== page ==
There are times when you feel the need to freeze your credit cards. And this is not just when it is stolen or lost, but also when you want to keep a check on yourself and not want to use it for any expenses. This will keep the card active and at the same time, you will be able to avoid credit card debt.

If you are already in debt, you can avoid increasing the debt further. So, how do you go about freezing your credit cards? Given below are 3 steps in which you can place a freeze on your credit cards –


Step 1 – Contact the Customer Service

The first step to placing a freeze is to contact the customer service via telephone. The customer service will ask a security question to which only you know the answer. It can be your Social security number, date of birth, or any other customized question. This will verify your identity. You will then be asked to provide your credit card number.

Step 2 – Provide Detailed Card Information

After your identity is verified, you will be asked to provide detailed information about your card. This will include, the last date and place where the card was used. This is in case of lost or stolen credit card. Providing such details help the credit card company to track your card and catch the thief.

Step 3 – Place a Freeze on High Interest Credit Cards

Finally, you can place your request for the freeze on your credit card. Start with the high interest card so that you can manage your debts. After giving a written declaration for the time till which you wish for your account to be frozen, you will be unable to use it. Remember that you cannot unfreeze it till the period of time given by you lapse. 

After placing the freeze on your credit cards, try to pay off any outstanding balances so that you can restore your credit (in case you have credit card debts). Even if this does not improve your credit score, you will still be debt free. Remember that if you have high interest cards, it is always better to cancel them rather than freeze them.

The annual fees of such cards are high and when you use them, you will always have to worry about the rate of interest. Instead, keep only those cards active that are low interest cards. To know more about how you can use credit cards to your advantage, you can visit

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Using credit cards for some people is absolutely essential in getting through each month until they get paid. So long as you are either paying off the balance or meeting the monthly minimum payment they do not present any real problem, unless you run up to high a balance or start getting multiple cards from different companies. However when you stop working and are in retirement, by definition, there is no payday, which often means the balance just keeps increasing. Since the start of the financial crisis back in 2008, credit and credit cards have become more expensive to use due to the card companies increasing the APR interest rates. So retired people with no ‘salary’ may find it increasingly difficult to keep the balance down on their credit cards. Below we talk about what alternatives there are to relying on credit cards in retirement.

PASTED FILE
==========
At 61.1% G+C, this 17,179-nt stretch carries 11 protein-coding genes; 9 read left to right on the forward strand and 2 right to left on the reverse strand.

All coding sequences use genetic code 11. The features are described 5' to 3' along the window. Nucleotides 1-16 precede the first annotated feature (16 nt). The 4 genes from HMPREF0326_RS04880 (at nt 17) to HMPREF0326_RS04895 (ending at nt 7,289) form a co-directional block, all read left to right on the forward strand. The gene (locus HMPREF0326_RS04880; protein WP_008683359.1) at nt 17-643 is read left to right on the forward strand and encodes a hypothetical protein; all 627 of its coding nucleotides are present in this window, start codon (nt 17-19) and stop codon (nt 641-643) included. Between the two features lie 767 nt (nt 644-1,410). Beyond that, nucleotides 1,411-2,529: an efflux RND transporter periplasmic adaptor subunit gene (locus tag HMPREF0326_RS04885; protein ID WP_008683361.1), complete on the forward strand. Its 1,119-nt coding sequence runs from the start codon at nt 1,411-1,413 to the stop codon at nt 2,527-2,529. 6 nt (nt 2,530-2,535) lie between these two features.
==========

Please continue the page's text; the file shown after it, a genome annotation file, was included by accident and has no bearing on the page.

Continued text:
Equity Release Plans

If you do find you do not have a sufficient income in retirement then rather than burdening yourself with extra debt on a credit card, you could release the money tied up in your house and take an Equity Release plan. These are only suitable for homeowners over the age of 50 but this does still encompasses quite high proportion of retired people. Your are essentially ‘swapping’ some of the value of your property in exchange for a lump sum and/or annual income depending which sort of plan you choose. This means when you get the money you can pay off your credit cards and then start to live within your budget each month.

Borrow from relatives / friends

You may find you need to buy a big ticket or unexpected item one month. Rather than finance this on credit, why not see if someone else in the family will offer you the money as a loan. A typical APR on a credit card is around 18% which means you will end up paying a lot more back if you don’t clear the balance right away. A relative or friend is much more likely to lend to you at a reasonable rate, if at all.

Find a credit union

Some high street short-term loan companies offer interest rates that will make you fall off your chair. It is not uncommon to see APR interest rates above 1000% or more which is why these are not a viable alternative to using a credit card. However using a credit union will ensure you get a loan at a much more competitive rate.  You should borrow from a credit union only when the purchase is essential, do not use them as you would a normal credit card as you will be no better off in the long run.

These are three useful ways to that can help you to reduce your reliance on credit cards. However the best way to achieve this long term is of course to reduce the amount you spend. Credit cards are often colloquially termed as the ‘Never, Never” as many cardholders never pay off the balance. This is more of a problem if you are a retired person so it is worth thinking about how you can use them less.

Author info: Composed by Simon who writes for the pension company Annuity City. Visit them now and use their pension annuity calculator

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